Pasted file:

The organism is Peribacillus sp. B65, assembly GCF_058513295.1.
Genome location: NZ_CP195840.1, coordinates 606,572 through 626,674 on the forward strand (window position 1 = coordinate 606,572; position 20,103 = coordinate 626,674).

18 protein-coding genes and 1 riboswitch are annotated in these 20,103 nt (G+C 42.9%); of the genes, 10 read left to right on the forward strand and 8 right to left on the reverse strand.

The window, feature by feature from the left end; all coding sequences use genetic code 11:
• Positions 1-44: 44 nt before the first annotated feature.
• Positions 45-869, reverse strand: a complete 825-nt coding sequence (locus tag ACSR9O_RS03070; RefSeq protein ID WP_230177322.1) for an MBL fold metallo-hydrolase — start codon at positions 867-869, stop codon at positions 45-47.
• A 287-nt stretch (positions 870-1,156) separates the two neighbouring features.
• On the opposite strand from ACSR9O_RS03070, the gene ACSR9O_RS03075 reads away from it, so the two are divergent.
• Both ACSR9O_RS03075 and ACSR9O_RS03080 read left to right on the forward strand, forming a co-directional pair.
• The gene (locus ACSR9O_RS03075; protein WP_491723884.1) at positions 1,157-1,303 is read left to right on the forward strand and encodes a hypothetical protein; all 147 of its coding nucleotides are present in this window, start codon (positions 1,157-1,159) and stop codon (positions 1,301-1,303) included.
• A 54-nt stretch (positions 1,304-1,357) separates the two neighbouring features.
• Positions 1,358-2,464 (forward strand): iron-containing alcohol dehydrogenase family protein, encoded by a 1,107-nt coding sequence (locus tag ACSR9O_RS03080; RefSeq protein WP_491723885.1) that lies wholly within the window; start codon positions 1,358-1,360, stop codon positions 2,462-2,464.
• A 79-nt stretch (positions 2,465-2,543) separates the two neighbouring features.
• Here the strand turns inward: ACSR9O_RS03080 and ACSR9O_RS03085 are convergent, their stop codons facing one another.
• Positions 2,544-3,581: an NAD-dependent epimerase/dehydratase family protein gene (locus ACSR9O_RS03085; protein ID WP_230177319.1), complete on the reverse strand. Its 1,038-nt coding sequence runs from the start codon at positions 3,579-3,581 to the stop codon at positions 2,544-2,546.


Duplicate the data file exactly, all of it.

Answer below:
The organism is Peribacillus sp. B65, assembly GCF_058513295.1.
Genome location: NZ_CP195840.1, coordinates 606,572 through 626,674 on the forward strand (window position 1 = coordinate 606,572; position 20,103 = coordinate 626,674).

18 protein-coding genes and 1 riboswitch are annotated in these 20,103 nt (G+C 42.9%); of the genes, 10 read left to right on the forward strand and 8 right to left on the reverse strand.

The window, feature by feature from the left end; all coding sequences use genetic code 11:
• Positions 1-44: 44 nt before the first annotated feature.
• Positions 45-869, reverse strand: a complete 825-nt coding sequence (locus tag ACSR9O_RS03070; RefSeq protein ID WP_230177322.1) for an MBL fold metallo-hydrolase — start codon at positions 867-869, stop codon at positions 45-47.
• A 287-nt stretch (positions 870-1,156) separates the two neighbouring features.
• On the opposite strand from ACSR9O_RS03070, the gene ACSR9O_RS03075 reads away from it, so the two are divergent.
• Both ACSR9O_RS03075 and ACSR9O_RS03080 read left to right on the forward strand, forming a co-directional pair.
• The gene (locus ACSR9O_RS03075; protein WP_491723884.1) at positions 1,157-1,303 is read left to right on the forward strand and encodes a hypothetical protein; all 147 of its coding nucleotides are present in this window, start codon (positions 1,157-1,159) and stop codon (positions 1,301-1,303) included.
• A 54-nt stretch (positions 1,304-1,357) separates the two neighbouring features.
• Positions 1,358-2,464 (forward strand): iron-containing alcohol dehydrogenase family protein, encoded by a 1,107-nt coding sequence (locus tag ACSR9O_RS03080; RefSeq protein WP_491723885.1) that lies wholly within the window; start codon positions 1,358-1,360, stop codon positions 2,462-2,464.
• A 79-nt stretch (positions 2,465-2,543) separates the two neighbouring features.
• Here the strand turns inward: ACSR9O_RS03080 and ACSR9O_RS03085 are convergent, their stop codons facing one another.
• Positions 2,544-3,581: an NAD-dependent epimerase/dehydratase family protein gene (locus ACSR9O_RS03085; protein ID WP_230177319.1), complete on the reverse strand. Its 1,038-nt coding sequence runs from the start codon at positions 3,579-3,581 to the stop codon at positions 2,544-2,546.